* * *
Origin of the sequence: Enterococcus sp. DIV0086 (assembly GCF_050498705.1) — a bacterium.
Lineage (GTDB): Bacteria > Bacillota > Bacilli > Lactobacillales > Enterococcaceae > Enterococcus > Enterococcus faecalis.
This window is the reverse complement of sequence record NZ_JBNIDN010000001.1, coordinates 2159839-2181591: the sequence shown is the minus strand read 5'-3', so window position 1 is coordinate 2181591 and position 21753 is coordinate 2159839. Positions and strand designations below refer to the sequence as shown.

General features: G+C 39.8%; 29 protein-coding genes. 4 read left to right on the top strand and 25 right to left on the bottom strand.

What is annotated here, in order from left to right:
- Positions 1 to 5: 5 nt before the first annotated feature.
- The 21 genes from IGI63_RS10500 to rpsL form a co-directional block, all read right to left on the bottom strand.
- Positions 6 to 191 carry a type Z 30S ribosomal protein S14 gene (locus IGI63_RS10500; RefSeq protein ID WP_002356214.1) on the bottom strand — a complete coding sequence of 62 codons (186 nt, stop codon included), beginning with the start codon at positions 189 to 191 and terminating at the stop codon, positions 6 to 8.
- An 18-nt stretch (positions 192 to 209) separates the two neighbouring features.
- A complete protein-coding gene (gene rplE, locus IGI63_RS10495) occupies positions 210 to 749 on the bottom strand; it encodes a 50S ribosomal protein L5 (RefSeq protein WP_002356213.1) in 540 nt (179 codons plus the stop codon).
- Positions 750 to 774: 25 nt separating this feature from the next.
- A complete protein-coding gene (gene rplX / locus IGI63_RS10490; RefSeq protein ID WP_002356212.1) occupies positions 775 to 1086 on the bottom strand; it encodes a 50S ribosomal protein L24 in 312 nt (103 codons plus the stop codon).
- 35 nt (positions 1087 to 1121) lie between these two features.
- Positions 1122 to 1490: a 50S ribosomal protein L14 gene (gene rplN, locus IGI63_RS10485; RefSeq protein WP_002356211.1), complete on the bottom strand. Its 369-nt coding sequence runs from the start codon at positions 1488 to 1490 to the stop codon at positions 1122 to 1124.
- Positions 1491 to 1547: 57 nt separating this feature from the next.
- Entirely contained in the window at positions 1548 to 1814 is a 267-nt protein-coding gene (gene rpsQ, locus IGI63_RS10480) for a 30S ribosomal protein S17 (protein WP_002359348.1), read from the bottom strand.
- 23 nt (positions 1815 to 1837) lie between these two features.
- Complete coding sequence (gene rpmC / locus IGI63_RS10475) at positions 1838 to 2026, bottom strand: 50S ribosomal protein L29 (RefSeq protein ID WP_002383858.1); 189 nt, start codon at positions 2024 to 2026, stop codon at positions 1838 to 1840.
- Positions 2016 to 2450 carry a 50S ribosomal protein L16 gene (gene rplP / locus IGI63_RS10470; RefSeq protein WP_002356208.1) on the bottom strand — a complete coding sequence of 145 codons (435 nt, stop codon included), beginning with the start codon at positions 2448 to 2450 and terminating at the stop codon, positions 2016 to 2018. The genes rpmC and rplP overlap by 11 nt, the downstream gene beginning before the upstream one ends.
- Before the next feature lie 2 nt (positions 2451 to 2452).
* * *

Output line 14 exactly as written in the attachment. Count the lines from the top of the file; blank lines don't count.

- Positions 1122 to 1490: a 50S ribosomal protein L14 gene (gene rplN, locus IGI63_RS10485; RefSeq protein WP_002356211.1), complete on the bottom strand. Its 369-nt coding sequence runs from the start codon at positions 1488 to 1490 to the stop codon at positions 1122 to 1124.